Portugal's data protection commission announced that the mayor's office in Lisbon must pay a $1.4 million fine for sending the personal information of protest organizers to foreign diplomats whose countries were the targets of those political demonstrations.
Among the countries that received such sensitive data was Russia, where authorities are accused of increasingly cracking down on critics.
The Portuguese commission ruled that the fine was justified based on 225 instances in which Lisbon authorities violated the General Data Protection Regulation.
The practice of data-sharing, which dates as far back as 2012 under a previous mayoral administration, became illegal after the data-protection law was enacted across the European Union in 2018. But the data-sharing continued until last year.
The municipal government failed to follow transparency regulations and illegally shared private data, among other infractions, the commission said.
The regulatory body added it rejected Lisbon's request to pay less because the fine had already taken into account the financial strain the government is under during the pandemic.
A "much higher" fine would have been justified because of "the degree of censorship of [Lisbon's] conducts and the risks" that the organizers face, the report states.
Last summer, Lisbon's municipal office, led by then-Mayor Fernando Medina, drew public criticism after it admitted that personal details of at least three dissidents organizing a demonstration in support of the jailed Russian opposition leader Alexei Navalny were shared with Russian officials.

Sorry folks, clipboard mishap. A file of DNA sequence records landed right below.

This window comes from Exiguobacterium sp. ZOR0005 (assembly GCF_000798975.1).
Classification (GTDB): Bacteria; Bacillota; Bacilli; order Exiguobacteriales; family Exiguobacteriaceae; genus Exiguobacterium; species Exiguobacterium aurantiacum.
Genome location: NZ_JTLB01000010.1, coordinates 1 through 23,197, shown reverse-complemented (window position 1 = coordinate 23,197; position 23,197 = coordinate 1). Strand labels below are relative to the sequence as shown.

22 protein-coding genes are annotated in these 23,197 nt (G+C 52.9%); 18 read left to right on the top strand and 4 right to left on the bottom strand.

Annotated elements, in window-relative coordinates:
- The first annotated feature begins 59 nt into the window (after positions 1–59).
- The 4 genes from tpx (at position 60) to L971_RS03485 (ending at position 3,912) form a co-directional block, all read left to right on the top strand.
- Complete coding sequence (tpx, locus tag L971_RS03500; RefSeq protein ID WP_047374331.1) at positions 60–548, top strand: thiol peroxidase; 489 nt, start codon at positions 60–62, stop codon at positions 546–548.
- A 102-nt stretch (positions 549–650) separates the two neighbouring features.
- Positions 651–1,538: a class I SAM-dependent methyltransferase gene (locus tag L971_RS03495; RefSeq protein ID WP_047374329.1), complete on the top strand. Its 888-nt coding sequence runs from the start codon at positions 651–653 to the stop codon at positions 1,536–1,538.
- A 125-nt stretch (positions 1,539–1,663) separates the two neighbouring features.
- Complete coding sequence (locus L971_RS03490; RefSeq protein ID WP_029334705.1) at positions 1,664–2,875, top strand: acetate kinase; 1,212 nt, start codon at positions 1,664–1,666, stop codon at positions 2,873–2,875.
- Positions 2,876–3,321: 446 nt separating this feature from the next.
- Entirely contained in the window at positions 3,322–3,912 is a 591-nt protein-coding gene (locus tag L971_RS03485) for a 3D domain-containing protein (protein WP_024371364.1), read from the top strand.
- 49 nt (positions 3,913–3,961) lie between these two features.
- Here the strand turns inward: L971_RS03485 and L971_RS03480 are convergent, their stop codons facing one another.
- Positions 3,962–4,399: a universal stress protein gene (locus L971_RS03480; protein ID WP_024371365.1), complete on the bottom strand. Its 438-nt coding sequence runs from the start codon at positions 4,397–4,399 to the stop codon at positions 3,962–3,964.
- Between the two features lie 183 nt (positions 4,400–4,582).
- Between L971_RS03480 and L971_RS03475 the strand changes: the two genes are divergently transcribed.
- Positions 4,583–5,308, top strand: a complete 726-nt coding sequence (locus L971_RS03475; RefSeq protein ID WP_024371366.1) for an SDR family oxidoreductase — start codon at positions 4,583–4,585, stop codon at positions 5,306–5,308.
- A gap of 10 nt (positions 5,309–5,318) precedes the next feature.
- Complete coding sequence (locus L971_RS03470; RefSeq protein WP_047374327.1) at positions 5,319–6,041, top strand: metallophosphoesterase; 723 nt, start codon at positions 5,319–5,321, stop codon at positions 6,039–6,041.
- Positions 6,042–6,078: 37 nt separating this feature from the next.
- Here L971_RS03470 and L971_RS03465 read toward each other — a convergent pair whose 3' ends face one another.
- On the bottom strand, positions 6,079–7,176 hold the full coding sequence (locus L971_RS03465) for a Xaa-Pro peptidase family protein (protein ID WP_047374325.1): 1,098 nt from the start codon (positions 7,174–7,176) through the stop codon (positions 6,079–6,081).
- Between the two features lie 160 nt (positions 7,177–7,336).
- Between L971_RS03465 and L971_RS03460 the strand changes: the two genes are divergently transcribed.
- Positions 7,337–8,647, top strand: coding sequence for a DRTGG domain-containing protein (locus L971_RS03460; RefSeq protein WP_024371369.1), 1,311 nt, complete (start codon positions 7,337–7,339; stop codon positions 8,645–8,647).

An investigation by Medina's office found further breaches, and Medina apologized for what he called a "bureaucratic error." Medina, a member of the center-left Socialist Party, was voted out of office last year and replaced by Carlos Moedas of the right-leaning Social Democrat Party.
The Lisbon mayor's office said in a statement that the national commission's decision was "a heavy legacy" left by the former administration and that the fine would cause a strain on its budget, according to Reuters.
"We will evaluate this fine in detail and how best to protect the interests of citizens and the institution," the office added.
Ksenia Ashrafullina, one of the protest organizers affected by the data disclosure, found out that information such as her phone number and home address had been given to the Russian Embassy in Portugal and Russia's Foreign Ministry in Moscow, The Associated Press reported in June.
Her private information was required to apply for permission to hold the demonstration, Ashrafullina said, adding that the data-sharing could put her and other Russian dissidents in danger. She did not respond Saturday to a request for comment from The Washington Post.
Countries such as Cuba, Angola, Venezuela and Israel also received private information about protest organizers, according to Reuters.
The General Data Protection Regulation places heavy restrictions on data transfers outside the EU, allowing such moves for about a dozen countries. A common data protection agreement used in the United States, for instance, does not adequately uphold EU privacy law, a top EU court ruled in 2020.